Blisters and Mierda

Pamplona to Puente La Reina
Monday 3 November

I didn’t feel well when I woke. Not at all. We had to be out of the hostel by eight. My clothes had not dried overnight, and were dripping wet, that would add at least an extra kilogram to my bag. I miserably dragged myself to the cafe across the road, for coffee and breakfast. I couldn’t get moving. Our Dutch friend had left earlier, and our Irish farmer friend was going to the bus stop to take him for a flight to return to his sheep. He will be back to continue his Camino next spring. Our Canadian friend wanted to get on the road and start walking, and the other guys were going to hang around Pamplona for the day. I had no idea what I wanted to do. I was sad that my Camino family was disbanding. I wanted to throw up.

My Braziilan friend and the Irish lad were going to go the the Cathedral for Mass. I decided to join them. It’s been a long time since I’ve been to a Catholic Mass. I am not Catholic, but was raised High Anglican, and the service is almost the same (Catholics will argue that the meaning of the sacrament is very different, but I digress). The liturgy was sung, and it was a comforting and familiar ritual, even if the language was one I didn’t understand. We pilgrims were noticed, and mentioned, and blessed by the priest and small congregation of about half a dozen old ladies. I always love the bit in church when you get to shake hands and wish peace upon the fellow parishioners. Peace, perhaps something I’m search for on my Camino.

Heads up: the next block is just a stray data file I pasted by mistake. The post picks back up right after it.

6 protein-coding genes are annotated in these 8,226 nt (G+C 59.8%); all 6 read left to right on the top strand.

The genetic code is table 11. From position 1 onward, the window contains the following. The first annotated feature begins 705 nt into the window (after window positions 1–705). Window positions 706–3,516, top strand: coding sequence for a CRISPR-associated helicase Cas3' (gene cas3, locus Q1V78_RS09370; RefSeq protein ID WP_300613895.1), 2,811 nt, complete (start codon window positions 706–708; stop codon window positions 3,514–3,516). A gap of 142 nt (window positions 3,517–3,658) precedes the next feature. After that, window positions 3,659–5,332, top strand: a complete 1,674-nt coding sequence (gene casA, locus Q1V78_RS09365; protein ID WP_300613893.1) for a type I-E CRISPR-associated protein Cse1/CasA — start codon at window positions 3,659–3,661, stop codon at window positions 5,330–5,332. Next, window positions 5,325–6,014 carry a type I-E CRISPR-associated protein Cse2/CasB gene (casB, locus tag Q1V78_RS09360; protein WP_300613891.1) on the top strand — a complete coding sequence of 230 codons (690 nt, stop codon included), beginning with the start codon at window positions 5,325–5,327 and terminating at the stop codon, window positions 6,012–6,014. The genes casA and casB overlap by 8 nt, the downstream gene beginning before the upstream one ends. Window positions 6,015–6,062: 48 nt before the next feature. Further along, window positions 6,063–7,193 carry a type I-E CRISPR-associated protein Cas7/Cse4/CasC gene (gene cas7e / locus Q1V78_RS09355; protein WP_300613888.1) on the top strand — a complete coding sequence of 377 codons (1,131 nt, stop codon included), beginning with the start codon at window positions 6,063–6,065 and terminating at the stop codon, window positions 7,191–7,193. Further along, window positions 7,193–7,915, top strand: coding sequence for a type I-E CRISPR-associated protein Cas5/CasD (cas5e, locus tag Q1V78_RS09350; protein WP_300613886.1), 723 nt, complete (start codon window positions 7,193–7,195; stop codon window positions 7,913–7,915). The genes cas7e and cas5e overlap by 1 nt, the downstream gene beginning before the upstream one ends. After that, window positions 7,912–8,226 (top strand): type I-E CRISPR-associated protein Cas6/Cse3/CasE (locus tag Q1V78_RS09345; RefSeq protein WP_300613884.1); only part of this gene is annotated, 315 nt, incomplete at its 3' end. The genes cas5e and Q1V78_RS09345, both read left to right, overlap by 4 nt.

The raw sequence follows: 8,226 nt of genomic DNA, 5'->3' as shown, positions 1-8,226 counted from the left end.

After mass the guys were going to the post office to offload some unnecessary things. They tried to convince me to do the same. Unnecessary things. The coffee is better in Spain than in France, perhaps I don’t need my coffee maker anymore. Perhaps there are a few more unnecessary things in my overweight bag. I pulled out some bits and bobs and soon filled a box with two and a half kilos to send to the post restante in Santiago de Compostela.

We walked around town a bit more, taking in the sights, then decided to be on the way, rather late today as it was almost 2pm. We weren’t quite sure of the direction, so our Spanish speaking Brazilian friend asked a couple of old men, who ended up having a heated argument yelling and gesticulating in the street over which way we should go. It almost led to blows. It was funny, and very Spanish.